Volunteering for safety and empowerment
by Linn and Ari Armstrong
The following article was originally published by Grand Junction Free Press on February 6, 2006.
The Lions Club runs an eye vision program in this country and around the world that literally helps the world see better. The Shriners, with their funny hats and motorcycles, spend over $1.5 million a day on children. The Kiwanis and other groups have hundreds of volunteers that give time and money to help make the community a better and safer place.
There's another group of volunteers here in Grand Junction that deserves community praise and support. These often-unsung heroes give up evenings and weekends to empower people, make them safer, and fight crime.
Volunteers with Grand Valley Training Club have helped train over 5,000 men and women to handle firearms safely and effectively. Arms in the hands of responsible citizens help deter and prevent crime (and, in the longer run, foreign aggression).
The key word here is "responsible." And the best way to promote responsible gun ownership is to participate in high-quality training.
Clearly such safety programs make a difference in increasing safety. Consider the fact that, in 1933, there were 3,014 fatal gun accidents, according to statistics compiled by criminologist Gary Kleck. Even though U.S. population has grown substantially since then, and, as Kleck writes, the "size of the U.S. gun stock increased enormously from the 1960s through the 1990s... though the prevalence of gun ownership in U.S. households [as a percentage] showed little or no change," the number of deaths had dropped to 1,225 in 1995 (though some of this change is due to better medicine).
By 2003, the number had dropped to 730, according to Centers for Disease Control.
As the book Freakonomics points out, "In a given year, there is one drowning of a child for every 11,000 residential pools in the United States... Meanwhile, there is 1 child killed by a gun for every 1 million-plus guns... [A child] is roughly 100 times more likely to die in a swimming accident... than in gunplay..."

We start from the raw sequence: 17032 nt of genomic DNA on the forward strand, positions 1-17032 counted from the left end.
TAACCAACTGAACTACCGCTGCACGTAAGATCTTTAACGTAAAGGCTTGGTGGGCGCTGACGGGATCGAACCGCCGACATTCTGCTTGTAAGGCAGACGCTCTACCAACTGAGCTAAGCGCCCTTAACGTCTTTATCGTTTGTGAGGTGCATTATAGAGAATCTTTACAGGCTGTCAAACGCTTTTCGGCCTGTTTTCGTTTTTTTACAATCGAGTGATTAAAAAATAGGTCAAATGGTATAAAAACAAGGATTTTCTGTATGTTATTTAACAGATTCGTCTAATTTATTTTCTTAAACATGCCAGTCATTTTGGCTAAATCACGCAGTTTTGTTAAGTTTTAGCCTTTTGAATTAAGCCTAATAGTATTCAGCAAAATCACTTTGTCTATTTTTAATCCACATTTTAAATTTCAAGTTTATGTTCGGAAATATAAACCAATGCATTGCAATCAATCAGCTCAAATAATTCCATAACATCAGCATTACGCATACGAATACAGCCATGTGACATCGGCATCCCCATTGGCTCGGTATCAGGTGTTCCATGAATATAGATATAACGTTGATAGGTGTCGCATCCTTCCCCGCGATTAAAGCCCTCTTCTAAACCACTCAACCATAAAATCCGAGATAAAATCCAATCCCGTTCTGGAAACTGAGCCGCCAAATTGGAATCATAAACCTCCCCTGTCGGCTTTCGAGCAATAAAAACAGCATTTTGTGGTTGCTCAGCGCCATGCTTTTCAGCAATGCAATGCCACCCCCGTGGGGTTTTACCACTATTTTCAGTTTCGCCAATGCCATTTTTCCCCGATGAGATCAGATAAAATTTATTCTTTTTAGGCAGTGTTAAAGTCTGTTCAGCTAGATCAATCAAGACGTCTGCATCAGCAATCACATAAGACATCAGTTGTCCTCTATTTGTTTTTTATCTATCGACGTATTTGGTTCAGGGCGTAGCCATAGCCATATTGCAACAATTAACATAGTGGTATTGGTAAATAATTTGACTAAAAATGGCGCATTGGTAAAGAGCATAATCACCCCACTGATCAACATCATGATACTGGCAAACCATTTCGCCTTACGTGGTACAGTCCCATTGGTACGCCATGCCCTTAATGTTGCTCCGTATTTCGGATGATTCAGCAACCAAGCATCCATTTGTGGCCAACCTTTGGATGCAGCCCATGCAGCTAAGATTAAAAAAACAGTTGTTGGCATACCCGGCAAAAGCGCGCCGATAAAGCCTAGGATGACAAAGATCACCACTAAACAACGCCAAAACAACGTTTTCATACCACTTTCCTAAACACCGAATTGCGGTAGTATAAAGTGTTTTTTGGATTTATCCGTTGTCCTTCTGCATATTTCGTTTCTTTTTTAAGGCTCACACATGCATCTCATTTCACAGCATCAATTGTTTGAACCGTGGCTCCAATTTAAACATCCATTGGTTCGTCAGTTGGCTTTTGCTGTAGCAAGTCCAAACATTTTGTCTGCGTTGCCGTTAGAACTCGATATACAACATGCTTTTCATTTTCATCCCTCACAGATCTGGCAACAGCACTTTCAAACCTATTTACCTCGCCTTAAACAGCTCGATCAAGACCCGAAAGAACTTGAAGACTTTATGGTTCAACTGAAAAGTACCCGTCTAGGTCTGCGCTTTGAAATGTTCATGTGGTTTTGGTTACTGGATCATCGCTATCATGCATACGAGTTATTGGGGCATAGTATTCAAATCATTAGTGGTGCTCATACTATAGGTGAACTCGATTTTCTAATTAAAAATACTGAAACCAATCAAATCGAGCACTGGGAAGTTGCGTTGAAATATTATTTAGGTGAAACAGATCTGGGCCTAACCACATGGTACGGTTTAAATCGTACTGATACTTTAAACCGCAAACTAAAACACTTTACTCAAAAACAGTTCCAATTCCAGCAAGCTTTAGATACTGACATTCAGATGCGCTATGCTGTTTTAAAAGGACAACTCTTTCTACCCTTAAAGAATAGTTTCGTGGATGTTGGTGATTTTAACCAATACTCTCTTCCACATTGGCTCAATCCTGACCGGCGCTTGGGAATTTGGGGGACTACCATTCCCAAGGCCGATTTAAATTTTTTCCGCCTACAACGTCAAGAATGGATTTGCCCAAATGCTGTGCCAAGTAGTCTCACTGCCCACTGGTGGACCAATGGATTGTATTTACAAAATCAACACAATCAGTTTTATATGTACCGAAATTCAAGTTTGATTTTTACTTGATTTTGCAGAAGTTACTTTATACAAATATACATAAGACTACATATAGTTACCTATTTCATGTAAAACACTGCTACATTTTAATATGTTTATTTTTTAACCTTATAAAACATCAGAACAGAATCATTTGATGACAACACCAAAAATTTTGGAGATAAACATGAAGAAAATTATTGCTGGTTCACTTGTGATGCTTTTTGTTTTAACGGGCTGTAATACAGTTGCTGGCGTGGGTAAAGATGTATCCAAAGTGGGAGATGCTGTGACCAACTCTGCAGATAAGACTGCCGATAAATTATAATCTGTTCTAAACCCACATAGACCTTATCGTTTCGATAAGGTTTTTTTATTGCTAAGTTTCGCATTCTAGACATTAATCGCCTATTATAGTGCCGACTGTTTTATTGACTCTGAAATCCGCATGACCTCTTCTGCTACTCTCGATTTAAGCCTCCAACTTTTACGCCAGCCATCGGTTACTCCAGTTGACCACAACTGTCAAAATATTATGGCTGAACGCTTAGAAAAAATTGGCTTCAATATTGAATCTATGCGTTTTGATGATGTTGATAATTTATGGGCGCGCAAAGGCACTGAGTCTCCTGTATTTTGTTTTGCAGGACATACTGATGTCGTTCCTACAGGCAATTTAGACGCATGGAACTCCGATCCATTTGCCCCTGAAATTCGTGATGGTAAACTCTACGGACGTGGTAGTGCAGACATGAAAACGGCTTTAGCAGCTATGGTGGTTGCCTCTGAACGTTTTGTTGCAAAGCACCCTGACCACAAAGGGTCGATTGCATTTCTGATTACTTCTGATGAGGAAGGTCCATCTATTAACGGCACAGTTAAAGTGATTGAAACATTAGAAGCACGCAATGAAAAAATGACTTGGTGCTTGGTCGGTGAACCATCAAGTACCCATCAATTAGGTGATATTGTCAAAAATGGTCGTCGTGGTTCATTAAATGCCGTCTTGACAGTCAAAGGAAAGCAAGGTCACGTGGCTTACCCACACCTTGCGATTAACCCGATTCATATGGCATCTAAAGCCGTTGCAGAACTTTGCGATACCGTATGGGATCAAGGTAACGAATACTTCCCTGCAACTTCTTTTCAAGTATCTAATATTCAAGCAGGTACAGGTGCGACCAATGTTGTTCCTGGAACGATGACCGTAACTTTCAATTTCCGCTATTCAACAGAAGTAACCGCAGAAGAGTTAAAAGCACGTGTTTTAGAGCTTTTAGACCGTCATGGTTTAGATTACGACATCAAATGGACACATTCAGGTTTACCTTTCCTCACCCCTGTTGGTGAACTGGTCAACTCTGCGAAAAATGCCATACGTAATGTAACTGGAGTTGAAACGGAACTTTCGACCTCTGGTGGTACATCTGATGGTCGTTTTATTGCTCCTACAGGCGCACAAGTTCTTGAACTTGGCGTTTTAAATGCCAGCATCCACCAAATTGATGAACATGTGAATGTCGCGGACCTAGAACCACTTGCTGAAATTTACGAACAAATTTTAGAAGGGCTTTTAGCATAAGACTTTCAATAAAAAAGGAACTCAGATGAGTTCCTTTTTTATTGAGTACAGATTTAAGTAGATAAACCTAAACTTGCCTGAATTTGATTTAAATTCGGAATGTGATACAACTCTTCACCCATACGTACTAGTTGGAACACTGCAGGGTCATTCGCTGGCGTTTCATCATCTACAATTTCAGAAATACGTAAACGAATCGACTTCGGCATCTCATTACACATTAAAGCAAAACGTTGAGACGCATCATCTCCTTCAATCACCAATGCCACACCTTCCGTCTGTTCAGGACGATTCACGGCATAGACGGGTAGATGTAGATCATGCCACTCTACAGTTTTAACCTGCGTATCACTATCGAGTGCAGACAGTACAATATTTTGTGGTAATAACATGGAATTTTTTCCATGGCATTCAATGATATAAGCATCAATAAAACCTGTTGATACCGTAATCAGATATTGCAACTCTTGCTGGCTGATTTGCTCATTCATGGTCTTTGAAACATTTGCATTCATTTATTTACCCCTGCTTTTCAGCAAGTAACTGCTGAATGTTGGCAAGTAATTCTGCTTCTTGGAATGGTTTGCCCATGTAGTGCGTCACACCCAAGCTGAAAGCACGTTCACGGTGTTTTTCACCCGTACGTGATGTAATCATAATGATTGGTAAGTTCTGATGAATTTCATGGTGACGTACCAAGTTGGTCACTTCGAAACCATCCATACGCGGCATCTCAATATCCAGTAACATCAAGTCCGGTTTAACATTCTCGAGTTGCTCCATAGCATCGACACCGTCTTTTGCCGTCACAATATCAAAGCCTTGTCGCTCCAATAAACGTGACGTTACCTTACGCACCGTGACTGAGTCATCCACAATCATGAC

Yet, even though gun owners generally are very safe (and almost all "accidents" are caused by a small minority of generally-reckless individuals), more training is always better. Really there's no such thing as an "accidental" shooting. Every unintentional shooting is the result of breaking one or more of the gun-safety rules.
If you take a Grand Valley Training class, you'll be able to recite those rules from memory and implement them consistently.
What motivates the volunteers for those classes?
National Rifle Association (NRA) certified instructor Jeannie Mitchell decided to take a Basic Pistol and Personal protection in the Home course because, at the time, her husband's job took him away from home.
Jeannie said, "I thought guns were extreme; I decided to take the (NRA) class and then make an informed decision on using a firearm for protection. By the time I had finished the class, I felt I was well informed with the knowledge and skills I needed to make that final decision. More and more women refuse to be a victim and sadly many have been a victim."
After lots of thought, practice, and money, Jeannie became an NRA certified instructor. Asked why she became an instructor, she said, "I want to see more women in our classes. I hope to encourage and inspire students and give them another option in their protection."
Jeanette Tyson, a petite woman barely five feet tall who only looks younger than your elder columnist, is also a certified instructor. She said, "It is so very fitting that I dedicate my time and effort to a cause precious to me and my upbringing. I want women to feel comfortable with firearms in their hands and in their homes as well as their handbag. It is my hope and plan that through my efforts, women will have the confidence to protect themselves in critical life-threatening situations to prevent them from later being listed as victims. It will then be up to these same women to pass these values on to their children and their children down the line."
NRA Instructor and a NRA Training Counselor Bill Buvinger said, "It is the pride I feel when I teach a student who never held a gun before and as the result of my actions they learn to competently handle a firearm safely and are able to defend themselves and loved ones. It is the thanks I receive from an experienced shooter when my tips help him to improve his shooting."
Jeannie, Jeanette, and Bill are just a few of the training counselors and instructors in the Grand Valley, instructors who spend their own money to be certified and for training. They spend evenings and weekends training others to be safe. They also contribute to the social bonds in our community and have a great time. Their dedication, and that of other instructors across the nation, has created wonderful results.